“The program incorporates classroom education, business mentorship and active consulting to provide the participants with the start-up resources that they need to take their business ideas and develop them into a viable plan of action,” Hiatt said. “It’s inspiring and highly motivating to direct a program like this. KSU and Coles College have a standing mission to engage with and help the local community, and this is a perfect example of how we can do that.”

The program began with a six-week bootcamp. Every Saturday, participants heard from Hiatt and experts in law, finance and business development. Through 10 months of coursework, participants were assigned a peer mentor, and business students guided the aspiring entrepreneurs in their work.

Master of Business Administration student Tracey Graves is one of those students. When she arrived at KSU, she immediately began searching for ways to get involved with a service project and was quickly referred to the ACE program. She has an affinity for working with the budding entrepreneurs, who embody hard work and determination.

“It has been an honor to watch their passions come to fruition,” Graves said. “What's more inspiring are the students who want to start nonprofits but have very little themselves. They exemplify that we don't need to have much to give of ourselves when we recognize a need in others.”

For Dodds, the program, the sacrifices she has made, and her upcoming graduation represent a chance to realize a dream decades in the making. Dodds has been a licensed nail technician for 29 years, and with the newly acquired skills from her 10 months of work with ACE, she also plans to open a nail school for high school students and adults interested in becoming licensed nail technicians.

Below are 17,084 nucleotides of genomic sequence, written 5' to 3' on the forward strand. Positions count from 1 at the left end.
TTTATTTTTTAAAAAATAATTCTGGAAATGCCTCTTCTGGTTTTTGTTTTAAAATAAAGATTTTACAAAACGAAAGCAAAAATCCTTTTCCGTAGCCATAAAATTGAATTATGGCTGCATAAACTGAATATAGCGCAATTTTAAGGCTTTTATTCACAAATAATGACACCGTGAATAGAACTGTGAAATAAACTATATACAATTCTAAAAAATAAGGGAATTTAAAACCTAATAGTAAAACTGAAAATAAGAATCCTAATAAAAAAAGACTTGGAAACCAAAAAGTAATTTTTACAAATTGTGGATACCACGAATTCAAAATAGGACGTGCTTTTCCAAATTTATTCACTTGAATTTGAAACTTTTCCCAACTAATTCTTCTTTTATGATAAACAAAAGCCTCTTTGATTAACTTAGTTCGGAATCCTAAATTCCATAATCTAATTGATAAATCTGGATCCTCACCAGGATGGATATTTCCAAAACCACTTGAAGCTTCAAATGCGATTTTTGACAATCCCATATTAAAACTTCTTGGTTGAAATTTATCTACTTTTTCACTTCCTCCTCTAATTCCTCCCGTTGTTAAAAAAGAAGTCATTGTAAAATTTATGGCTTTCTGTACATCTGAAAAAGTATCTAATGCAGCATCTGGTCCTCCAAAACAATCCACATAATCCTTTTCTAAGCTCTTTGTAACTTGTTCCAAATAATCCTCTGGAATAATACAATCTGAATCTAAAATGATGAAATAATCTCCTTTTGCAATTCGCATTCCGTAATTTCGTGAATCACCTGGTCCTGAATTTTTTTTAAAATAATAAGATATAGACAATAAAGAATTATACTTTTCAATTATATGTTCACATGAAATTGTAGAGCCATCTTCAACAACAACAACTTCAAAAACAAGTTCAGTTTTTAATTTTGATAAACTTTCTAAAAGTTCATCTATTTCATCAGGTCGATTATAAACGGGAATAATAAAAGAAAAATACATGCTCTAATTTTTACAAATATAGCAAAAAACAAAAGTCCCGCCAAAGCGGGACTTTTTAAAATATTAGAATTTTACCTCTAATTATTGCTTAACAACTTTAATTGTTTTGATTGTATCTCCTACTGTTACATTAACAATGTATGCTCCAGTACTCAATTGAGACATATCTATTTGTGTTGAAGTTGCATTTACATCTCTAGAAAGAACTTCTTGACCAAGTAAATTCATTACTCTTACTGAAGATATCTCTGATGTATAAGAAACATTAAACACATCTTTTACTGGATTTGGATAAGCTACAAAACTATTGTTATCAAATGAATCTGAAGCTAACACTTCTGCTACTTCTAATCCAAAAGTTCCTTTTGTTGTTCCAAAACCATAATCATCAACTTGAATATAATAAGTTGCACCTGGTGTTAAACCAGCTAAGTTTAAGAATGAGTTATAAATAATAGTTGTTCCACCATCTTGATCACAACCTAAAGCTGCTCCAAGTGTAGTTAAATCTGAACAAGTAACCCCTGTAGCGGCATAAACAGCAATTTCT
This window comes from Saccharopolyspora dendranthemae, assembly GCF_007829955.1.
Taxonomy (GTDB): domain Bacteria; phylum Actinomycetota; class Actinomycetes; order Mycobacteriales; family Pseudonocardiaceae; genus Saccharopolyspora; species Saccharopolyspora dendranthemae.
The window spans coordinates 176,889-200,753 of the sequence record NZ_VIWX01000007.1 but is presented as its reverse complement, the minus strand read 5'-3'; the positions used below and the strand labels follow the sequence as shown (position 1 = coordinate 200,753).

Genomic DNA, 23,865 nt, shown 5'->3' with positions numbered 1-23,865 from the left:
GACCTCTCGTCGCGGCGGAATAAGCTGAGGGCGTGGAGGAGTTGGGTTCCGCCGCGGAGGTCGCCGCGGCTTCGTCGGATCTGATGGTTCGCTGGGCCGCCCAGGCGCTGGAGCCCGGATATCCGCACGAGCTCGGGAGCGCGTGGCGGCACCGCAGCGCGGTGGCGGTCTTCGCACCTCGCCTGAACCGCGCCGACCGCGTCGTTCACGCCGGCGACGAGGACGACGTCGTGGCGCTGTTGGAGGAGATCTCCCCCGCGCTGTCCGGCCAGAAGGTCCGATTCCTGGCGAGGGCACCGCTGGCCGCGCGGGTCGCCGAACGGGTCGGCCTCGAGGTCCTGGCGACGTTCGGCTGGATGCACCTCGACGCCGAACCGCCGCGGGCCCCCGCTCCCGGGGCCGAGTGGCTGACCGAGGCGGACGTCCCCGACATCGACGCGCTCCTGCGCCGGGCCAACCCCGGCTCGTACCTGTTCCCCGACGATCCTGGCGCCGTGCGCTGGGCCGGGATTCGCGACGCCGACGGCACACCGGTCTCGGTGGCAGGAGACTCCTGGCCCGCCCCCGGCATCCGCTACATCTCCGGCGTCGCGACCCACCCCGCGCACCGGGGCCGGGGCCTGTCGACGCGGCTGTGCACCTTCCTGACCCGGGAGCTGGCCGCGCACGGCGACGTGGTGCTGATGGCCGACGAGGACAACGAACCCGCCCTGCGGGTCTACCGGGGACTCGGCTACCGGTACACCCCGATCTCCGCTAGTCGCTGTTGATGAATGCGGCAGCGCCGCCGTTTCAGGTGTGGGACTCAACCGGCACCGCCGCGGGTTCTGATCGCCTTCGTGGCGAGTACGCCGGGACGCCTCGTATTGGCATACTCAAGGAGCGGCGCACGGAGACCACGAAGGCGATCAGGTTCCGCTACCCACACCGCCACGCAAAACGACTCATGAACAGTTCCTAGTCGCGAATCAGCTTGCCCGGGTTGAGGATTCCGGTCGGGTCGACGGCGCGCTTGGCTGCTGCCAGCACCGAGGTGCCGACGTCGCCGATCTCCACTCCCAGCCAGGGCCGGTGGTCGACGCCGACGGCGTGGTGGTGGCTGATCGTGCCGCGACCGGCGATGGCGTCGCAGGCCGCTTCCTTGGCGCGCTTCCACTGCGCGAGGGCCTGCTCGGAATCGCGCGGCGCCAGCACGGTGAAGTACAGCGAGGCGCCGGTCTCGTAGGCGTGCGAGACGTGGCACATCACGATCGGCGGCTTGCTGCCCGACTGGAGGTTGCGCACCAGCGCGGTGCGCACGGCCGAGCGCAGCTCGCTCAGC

“On top of launching this business, I want to help the next generation of nail technicians like me,” she said. “I’ve met many people who have a nail license and still have trouble getting employed because they have no work experience. The plan is to bridge the gap with students who go through our program by offering hands-on apprenticeships. We seek to empower those with practical, vocational training and meet the growing demand for skilled professionals in the beauty industry.”

Dodds considers the present one of the most exciting times of her life, and gratitude for the ACE program overflows when she looks back on the last year.

“I have to thank all of them for the time, patience, encouragement, leadership, and professionalism ¾ the program is amazing,” she said. “After years of getting to know myself and building my skills, I have a newfound understanding and respect for entrepreneurs. This business is where I can finally do all that I’ve dreamt of in one location. It represents the spirit of, ‘I’ve made it.’”

– By Thomas Hartwell

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A leader in innovative teaching and learning, Kennesaw State University offers undergraduate, graduate and doctoral degrees to its more than 45,000 students. Kennesaw State is a member of the University System of Georgia with 11 academic colleges. The university’s vibrant campus culture, diverse population, strong global ties and entrepreneurial spirit draw students from throughout the country and the world. Kennesaw State is a Carnegie-designated doctoral research institution (R2), placing it among an elite group of only 7 percent of U.S. colleges and universities with an R1 or R2 status. For more information, visit